This is the estuary of the River Colne, in Essex.
Given the size of the estuary you are perhaps thinking that the river itself is a sizeable torrent but…
…this is the Colne, just about a mile from where it becomes tidal. So how come the tidal part of the Colne leaves such an impression on the landscape?
The answer is that the Colne is a ria. A ria is a river valley that has been permanently flooded by the sea. The sea level has risen allowing it to come inland along the river and spill over onto the flat valley floor on either side. And it is not just the main valley that is flooded but also the lower tributaries too.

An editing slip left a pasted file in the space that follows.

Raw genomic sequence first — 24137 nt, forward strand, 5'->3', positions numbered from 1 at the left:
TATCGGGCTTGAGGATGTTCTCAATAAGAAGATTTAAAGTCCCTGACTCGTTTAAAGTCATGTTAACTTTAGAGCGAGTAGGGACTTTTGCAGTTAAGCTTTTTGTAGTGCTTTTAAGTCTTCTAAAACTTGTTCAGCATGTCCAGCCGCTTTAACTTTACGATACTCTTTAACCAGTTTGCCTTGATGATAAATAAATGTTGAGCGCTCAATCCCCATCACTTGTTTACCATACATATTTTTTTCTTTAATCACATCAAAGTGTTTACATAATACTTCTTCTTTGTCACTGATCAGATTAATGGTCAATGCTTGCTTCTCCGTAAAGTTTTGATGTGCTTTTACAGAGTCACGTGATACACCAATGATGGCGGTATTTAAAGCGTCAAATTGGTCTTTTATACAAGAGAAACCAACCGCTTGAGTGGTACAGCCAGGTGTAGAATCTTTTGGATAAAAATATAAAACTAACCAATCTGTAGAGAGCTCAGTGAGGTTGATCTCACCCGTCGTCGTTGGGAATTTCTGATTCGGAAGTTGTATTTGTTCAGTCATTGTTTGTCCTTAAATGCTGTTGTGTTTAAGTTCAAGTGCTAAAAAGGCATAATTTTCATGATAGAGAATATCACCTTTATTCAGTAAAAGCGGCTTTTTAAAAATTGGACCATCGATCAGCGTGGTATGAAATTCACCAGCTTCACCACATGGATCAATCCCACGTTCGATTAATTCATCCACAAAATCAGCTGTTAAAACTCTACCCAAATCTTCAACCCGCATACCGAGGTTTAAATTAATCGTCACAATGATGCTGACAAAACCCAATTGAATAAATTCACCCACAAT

I left the main channel to follow Brightlingsea Creek and then turned off again to follow the smaller St Osyth Creek.
Both the tributary and its tributary were tidal and much, much wider than you would expect from their feeding rivers.
So the rivers formed the valleys and then the sea rose and flooded them. Thus the sea was lower in the past and, as we saw last week, this is evidence for previously lower temperatures, with water locked up in ice rather than in the sea.
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